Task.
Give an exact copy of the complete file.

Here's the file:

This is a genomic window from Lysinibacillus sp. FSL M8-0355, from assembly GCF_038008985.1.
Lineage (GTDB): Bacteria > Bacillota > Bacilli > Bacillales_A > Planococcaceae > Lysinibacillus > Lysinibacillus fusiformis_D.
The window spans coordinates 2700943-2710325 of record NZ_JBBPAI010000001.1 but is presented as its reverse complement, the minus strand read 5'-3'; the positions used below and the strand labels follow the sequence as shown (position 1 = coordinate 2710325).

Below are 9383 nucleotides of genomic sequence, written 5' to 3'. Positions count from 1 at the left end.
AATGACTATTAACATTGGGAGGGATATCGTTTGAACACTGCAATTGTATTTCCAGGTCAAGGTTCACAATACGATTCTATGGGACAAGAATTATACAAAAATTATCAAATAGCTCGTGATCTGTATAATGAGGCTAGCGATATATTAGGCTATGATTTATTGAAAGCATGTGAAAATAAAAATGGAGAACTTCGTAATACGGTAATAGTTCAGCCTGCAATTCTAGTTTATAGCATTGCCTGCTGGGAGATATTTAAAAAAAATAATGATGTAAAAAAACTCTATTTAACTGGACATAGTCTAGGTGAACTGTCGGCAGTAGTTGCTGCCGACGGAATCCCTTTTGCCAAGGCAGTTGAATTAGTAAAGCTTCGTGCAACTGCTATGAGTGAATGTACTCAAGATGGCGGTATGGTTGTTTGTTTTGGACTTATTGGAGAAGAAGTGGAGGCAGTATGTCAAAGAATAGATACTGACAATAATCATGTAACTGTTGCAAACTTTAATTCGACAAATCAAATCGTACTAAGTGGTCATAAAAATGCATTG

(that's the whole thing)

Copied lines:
This is a genomic window from Lysinibacillus sp. FSL M8-0355, from assembly GCF_038008985.1.
Lineage (GTDB): Bacteria > Bacillota > Bacilli > Bacillales_A > Planococcaceae > Lysinibacillus > Lysinibacillus fusiformis_D.
The window spans coordinates 2700943-2710325 of record NZ_JBBPAI010000001.1 but is presented as its reverse complement, the minus strand read 5'-3'; the positions used below and the strand labels follow the sequence as shown (position 1 = coordinate 2710325).

Below are 9383 nucleotides of genomic sequence, written 5' to 3'. Positions count from 1 at the left end.
AATGACTATTAACATTGGGAGGGATATCGTTTGAACACTGCAATTGTATTTCCAGGTCAAGGTTCACAATACGATTCTATGGGACAAGAATTATACAAAAATTATCAAATAGCTCGTGATCTGTATAATGAGGCTAGCGATATATTAGGCTATGATTTATTGAAAGCATGTGAAAATAAAAATGGAGAACTTCGTAATACGGTAATAGTTCAGCCTGCAATTCTAGTTTATAGCATTGCCTGCTGGGAGATATTTAAAAAAAATAATGATGTAAAAAAACTCTATTTAACTGGACATAGTCTAGGTGAACTGTCGGCAGTAGTTGCTGCCGACGGAATCCCTTTTGCCAAGGCAGTTGAATTAGTAAAGCTTCGTGCAACTGCTATGAGTGAATGTACTCAAGATGGCGGTATGGTTGTTTGTTTTGGACTTATTGGAGAAGAAGTGGAGGCAGTATGTCAAAGAATAGATACTGACAATAATCATGTAACTGTTGCAAACTTTAATTCGACAAATCAAATCGTACTAAGTGGTCATAAAAATGCATTG